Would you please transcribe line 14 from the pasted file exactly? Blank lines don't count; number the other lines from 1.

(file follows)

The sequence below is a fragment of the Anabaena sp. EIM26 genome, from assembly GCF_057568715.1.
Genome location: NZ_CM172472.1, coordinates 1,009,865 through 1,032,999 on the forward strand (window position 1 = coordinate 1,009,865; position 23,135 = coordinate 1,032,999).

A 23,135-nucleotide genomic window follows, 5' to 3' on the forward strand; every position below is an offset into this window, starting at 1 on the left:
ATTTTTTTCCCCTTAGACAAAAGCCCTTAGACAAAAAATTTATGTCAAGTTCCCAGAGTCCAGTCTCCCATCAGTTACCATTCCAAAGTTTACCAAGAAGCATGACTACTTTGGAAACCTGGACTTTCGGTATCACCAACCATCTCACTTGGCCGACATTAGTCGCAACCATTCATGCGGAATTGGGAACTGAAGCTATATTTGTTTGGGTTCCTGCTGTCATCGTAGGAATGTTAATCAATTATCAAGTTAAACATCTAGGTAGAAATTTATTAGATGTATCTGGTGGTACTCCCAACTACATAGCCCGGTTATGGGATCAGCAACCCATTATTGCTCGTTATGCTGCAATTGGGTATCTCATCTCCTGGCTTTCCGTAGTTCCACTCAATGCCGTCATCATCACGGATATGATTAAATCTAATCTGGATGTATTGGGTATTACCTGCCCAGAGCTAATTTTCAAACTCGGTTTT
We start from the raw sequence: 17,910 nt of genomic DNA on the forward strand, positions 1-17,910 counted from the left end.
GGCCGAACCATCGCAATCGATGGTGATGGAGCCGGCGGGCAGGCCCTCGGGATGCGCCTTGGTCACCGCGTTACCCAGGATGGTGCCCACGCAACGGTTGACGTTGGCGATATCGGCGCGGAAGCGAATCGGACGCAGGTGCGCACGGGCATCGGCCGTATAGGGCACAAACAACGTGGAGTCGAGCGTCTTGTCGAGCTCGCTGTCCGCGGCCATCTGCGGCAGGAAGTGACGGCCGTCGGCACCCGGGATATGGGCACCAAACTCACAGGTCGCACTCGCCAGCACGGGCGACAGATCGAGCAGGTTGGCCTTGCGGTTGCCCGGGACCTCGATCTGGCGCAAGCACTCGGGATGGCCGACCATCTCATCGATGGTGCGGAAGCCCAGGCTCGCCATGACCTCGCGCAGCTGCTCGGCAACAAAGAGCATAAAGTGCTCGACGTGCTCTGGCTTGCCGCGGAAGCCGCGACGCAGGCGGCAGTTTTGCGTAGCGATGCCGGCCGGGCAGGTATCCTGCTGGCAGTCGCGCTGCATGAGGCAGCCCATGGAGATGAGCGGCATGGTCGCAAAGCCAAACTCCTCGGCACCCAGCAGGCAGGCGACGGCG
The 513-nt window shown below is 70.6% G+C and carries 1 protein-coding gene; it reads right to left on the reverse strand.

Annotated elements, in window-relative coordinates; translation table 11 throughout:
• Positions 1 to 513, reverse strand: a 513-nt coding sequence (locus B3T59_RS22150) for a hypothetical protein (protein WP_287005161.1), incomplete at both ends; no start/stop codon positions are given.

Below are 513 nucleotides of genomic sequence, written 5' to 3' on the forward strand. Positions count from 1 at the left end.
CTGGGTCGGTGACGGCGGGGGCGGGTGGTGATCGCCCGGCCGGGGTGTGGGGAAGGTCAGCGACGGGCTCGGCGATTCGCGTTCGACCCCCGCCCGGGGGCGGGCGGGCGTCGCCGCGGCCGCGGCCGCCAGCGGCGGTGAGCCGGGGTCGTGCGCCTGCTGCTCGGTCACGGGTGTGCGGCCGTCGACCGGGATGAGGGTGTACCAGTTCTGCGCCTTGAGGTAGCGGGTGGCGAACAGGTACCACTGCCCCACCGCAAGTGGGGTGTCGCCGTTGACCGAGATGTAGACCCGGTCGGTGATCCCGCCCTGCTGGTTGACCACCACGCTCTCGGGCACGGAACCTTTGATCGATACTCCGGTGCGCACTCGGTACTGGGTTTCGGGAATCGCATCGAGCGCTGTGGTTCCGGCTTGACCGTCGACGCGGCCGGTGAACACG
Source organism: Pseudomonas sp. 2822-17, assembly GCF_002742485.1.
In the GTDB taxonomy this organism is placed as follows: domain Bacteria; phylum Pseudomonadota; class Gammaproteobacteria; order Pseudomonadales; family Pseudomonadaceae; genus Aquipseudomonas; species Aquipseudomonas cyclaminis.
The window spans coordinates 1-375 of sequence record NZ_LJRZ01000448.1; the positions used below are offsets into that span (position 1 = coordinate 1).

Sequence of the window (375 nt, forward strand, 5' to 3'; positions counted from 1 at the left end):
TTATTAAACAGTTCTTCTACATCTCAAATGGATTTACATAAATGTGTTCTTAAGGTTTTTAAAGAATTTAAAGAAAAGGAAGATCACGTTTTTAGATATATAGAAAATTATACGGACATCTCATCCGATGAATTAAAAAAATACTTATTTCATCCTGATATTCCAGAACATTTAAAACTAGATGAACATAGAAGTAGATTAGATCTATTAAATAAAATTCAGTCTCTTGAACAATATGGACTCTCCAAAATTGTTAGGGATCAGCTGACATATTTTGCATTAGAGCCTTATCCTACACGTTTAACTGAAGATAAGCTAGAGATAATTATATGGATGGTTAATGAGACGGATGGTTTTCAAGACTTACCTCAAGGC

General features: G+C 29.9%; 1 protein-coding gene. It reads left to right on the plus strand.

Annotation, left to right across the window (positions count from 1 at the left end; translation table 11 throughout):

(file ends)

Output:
The window spans coordinates 1-375 of sequence record NZ_LJRZ01000448.1; the positions used below are offsets into that span (position 1 = coordinate 1).